Fitzgerald’s Language – The Great Gatsby by F

Free The Great Gatsby Symbolism Essays and Papers

She saw something awful in the very simplicity she failed to understand” (Fitzgerald 107).
This is an important characteristic of Daisy’s, as her life is constantly affected by wealth: she couldn’t be with Gatsby five years before if she found out he wasn’t wealthy, she married Tom because it made sense to marry someone rich, and she ends up staying with Tom in the end because she was confused with Gatsby’s mis-conceptions of his wealthy earnings.

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This trait is important to Tom’s character, as later in the novel, he uses his persuasive abilities to convince Daisy to leave Gatsby and East Egg.
Daisy:
Shallow: Daisy tries to admire and accept the open-mindedness of the new money of West Egg, but she is so accustomed to her riches of East Egg that she truthfully bear the people who attend Gatsby’s party:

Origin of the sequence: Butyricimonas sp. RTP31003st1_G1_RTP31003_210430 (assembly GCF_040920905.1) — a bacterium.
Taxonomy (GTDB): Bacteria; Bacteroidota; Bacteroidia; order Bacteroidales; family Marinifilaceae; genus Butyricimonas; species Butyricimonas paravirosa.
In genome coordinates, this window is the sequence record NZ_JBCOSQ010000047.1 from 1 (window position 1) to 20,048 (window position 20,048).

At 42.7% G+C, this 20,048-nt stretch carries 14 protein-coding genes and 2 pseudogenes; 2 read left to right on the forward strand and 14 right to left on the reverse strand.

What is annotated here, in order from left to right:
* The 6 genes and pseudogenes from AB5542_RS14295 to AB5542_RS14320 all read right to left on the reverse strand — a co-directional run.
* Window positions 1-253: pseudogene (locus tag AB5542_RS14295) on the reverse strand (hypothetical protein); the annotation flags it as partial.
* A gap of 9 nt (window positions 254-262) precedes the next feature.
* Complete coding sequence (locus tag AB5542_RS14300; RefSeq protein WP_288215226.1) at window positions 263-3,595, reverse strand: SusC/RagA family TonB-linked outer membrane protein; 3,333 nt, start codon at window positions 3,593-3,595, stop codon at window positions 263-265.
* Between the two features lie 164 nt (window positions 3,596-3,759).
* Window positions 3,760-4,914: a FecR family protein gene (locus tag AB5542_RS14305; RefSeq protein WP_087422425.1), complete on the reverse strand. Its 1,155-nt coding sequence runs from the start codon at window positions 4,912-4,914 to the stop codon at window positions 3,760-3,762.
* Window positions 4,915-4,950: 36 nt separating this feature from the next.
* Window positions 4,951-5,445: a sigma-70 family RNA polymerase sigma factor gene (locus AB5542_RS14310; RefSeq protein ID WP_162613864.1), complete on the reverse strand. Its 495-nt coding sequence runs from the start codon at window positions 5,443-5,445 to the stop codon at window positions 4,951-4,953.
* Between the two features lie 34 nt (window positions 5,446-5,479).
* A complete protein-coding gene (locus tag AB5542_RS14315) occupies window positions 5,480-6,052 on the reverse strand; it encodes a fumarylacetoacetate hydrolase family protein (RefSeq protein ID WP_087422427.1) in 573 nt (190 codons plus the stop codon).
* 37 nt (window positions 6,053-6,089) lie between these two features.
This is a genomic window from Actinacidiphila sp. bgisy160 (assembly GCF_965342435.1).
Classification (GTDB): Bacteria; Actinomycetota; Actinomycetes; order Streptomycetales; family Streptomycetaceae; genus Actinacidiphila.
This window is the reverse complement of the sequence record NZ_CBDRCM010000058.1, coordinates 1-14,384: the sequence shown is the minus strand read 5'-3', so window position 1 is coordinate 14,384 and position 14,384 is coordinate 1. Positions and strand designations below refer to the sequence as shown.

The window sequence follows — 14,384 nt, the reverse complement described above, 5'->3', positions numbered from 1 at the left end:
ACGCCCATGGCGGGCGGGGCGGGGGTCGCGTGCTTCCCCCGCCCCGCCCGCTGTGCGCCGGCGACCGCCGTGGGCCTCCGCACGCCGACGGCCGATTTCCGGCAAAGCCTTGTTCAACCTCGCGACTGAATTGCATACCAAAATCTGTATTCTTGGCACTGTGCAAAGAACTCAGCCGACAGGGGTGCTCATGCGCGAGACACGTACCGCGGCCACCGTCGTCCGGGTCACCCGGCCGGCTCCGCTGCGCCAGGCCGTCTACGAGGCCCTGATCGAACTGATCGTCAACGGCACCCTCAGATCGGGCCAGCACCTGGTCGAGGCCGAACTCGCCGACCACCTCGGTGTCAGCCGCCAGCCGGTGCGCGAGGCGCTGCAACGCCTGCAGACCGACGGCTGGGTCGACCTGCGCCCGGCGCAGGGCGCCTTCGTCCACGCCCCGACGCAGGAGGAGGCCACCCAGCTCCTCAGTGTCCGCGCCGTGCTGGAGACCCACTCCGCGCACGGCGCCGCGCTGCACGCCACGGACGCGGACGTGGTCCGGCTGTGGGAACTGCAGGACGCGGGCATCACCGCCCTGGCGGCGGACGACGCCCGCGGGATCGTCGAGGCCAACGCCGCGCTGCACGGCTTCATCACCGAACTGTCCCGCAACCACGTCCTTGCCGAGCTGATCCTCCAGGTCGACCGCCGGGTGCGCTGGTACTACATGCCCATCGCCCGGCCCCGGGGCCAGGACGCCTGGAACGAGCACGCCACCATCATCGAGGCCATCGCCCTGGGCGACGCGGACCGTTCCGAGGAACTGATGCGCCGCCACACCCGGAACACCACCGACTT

“She was appalled by West Egg, this unprecedented “place” that Broadway had begotten upon Long Island fishing village-appalled by its raw vigor that chafed under the old euphemisms and by the too obtrusive fate that herded its inhabitants along a short-cut from nothing to nothing.

Fitzgerald's tone in this passage is almost mocking as he describes Daisy's unprovoked breakdown over the beauty of the shirts.
Why Does Daisy Cry?
The fact that Daisy sheds tears over a pile of shirts just because she thinks they are beautiful is, again, quite telling of the materialistic society that "The Great Gatsby" takes place in.